Tip #4 - Avoid the cold, but easy on the heat
As mentioned in the last tip, a climate controlled space is much easier to manage than a space experiencing all the temperature fluctuations of the outdoors. That said, maintaining a precise temperature during germination is important regardless of where you have your seeds. Optimal germination temperature for most plants is 75-85 degrees. I don’t know of many people keeping their living spaces that warm, so doing something to increase the temperature is a must. Grow mats are an awesome invention for this purpose. They come in a variety of sizes, including small enough to fit on your windowsill, and are very easy to operate.
However, unless you’re using a thermostat, be careful with the heat. While most people worry about their seeds getting too cold, we have had far more disasters related to seedlings getting too hot, especially in the first week after germination. After the seeds have germinated, consider reducing the use of the heat mat (perhaps it is only needed at night) and definitely be careful using multiple heat sources (i.e. heat mats + heat lamp + space heater = too much heat!).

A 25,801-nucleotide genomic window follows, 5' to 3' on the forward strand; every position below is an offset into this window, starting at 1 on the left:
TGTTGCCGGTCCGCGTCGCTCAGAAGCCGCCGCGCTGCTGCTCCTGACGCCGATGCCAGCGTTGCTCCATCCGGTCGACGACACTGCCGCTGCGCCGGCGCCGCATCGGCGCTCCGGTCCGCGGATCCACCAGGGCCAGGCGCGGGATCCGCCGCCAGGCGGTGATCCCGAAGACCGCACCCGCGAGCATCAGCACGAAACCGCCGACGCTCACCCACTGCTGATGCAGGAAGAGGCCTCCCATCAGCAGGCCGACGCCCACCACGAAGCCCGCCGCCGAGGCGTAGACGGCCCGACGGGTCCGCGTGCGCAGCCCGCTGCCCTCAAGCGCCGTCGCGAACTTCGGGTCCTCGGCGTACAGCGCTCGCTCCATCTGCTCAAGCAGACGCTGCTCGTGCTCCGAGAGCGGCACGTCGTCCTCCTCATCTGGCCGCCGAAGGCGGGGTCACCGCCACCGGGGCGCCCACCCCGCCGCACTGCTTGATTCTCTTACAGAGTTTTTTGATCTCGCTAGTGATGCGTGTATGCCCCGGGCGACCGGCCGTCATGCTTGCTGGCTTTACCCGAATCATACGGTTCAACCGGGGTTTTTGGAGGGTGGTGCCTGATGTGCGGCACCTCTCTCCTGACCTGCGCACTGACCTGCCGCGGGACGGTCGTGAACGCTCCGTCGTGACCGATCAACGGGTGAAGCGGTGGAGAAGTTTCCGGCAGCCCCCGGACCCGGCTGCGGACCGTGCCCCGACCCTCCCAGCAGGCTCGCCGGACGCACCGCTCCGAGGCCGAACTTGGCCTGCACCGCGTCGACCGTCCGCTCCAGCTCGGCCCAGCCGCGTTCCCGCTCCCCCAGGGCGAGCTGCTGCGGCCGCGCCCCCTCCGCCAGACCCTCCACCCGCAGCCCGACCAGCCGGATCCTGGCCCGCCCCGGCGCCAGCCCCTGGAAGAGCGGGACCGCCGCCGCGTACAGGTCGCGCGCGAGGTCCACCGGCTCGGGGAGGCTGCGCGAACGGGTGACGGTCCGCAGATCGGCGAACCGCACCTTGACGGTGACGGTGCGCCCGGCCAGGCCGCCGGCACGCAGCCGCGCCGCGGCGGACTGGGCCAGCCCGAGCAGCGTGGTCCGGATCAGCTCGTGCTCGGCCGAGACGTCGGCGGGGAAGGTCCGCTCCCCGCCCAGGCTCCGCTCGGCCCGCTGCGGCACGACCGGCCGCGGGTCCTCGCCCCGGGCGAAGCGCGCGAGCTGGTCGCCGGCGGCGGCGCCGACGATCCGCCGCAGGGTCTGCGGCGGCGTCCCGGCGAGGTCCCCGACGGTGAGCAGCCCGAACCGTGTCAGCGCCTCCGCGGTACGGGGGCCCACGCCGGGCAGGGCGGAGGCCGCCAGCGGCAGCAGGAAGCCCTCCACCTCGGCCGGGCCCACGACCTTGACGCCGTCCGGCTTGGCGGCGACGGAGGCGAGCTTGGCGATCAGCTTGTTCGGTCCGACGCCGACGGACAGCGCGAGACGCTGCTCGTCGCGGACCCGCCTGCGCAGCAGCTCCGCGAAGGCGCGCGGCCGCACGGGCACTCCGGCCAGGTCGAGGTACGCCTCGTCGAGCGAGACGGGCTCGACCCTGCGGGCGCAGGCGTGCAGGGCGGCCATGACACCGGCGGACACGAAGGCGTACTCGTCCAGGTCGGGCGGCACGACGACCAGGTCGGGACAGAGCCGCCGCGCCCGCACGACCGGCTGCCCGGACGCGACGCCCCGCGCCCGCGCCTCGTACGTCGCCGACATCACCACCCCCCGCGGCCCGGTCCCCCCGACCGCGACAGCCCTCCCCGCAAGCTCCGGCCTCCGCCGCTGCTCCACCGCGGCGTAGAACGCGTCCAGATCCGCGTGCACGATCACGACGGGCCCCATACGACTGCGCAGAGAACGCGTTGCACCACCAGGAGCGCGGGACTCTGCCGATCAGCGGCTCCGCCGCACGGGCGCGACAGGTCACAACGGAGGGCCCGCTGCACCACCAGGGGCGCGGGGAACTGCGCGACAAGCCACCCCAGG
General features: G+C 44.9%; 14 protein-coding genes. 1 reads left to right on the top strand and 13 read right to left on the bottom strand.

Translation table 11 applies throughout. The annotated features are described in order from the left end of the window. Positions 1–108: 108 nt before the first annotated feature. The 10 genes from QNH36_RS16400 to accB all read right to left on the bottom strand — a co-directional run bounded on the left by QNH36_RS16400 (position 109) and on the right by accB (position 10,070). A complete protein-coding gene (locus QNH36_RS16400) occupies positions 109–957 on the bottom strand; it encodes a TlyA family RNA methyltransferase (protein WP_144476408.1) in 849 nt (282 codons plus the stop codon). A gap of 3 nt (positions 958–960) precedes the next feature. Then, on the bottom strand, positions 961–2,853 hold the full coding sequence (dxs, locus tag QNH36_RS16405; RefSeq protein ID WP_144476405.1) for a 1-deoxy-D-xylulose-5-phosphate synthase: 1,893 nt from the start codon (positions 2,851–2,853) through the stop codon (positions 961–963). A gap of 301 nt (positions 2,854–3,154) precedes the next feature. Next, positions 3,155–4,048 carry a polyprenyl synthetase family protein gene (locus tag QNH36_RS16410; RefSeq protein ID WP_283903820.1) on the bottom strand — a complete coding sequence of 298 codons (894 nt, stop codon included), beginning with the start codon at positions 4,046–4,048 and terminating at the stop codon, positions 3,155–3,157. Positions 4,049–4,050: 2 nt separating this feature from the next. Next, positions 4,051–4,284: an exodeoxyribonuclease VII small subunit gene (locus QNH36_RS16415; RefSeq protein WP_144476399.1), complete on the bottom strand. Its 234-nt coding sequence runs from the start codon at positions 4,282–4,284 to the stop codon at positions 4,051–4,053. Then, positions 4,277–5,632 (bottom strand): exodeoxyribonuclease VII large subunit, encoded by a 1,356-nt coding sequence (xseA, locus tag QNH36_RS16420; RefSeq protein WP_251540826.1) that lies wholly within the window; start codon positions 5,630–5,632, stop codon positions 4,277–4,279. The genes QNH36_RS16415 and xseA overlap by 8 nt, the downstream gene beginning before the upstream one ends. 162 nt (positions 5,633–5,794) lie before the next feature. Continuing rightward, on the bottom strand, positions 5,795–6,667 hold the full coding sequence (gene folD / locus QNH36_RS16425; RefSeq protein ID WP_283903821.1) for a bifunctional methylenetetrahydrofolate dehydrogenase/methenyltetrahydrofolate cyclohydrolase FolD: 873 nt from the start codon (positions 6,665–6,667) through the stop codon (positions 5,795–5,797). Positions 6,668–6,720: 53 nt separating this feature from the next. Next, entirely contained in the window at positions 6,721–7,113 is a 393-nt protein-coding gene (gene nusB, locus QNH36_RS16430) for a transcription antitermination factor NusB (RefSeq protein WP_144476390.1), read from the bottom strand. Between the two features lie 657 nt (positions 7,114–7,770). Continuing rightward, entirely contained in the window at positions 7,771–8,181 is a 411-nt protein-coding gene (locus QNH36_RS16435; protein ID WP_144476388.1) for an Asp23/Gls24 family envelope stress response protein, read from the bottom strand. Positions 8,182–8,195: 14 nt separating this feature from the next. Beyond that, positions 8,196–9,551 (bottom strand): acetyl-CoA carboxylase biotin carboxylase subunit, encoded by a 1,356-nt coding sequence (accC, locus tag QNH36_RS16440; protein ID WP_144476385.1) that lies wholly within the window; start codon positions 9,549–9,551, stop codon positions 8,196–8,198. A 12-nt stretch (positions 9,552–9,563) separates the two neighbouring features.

Tip #5 - Manage light and water
There are really only two things a seed needs to germinate, water and warmth. But, as soon as a sprout appears, it also needs light. We talked about warmth, and that leaves light and water as the final two key components to successful seed starting. The principle to remember with light is that seedlings need a full 16 hours of light. So, even if you have an unobstructed south-facing windowsill, in March or April you need to supplement with a few hours under a light in the evening. What kind of light may be less significant than the sales rep at a garden center will lead you to believe. Fancy LED grow lights emitting specific spectrums of light are great (we have just a few), but when we started we were using old fluorescent and incandescent fixtures we salvaged from an old garage, and they worked just fine.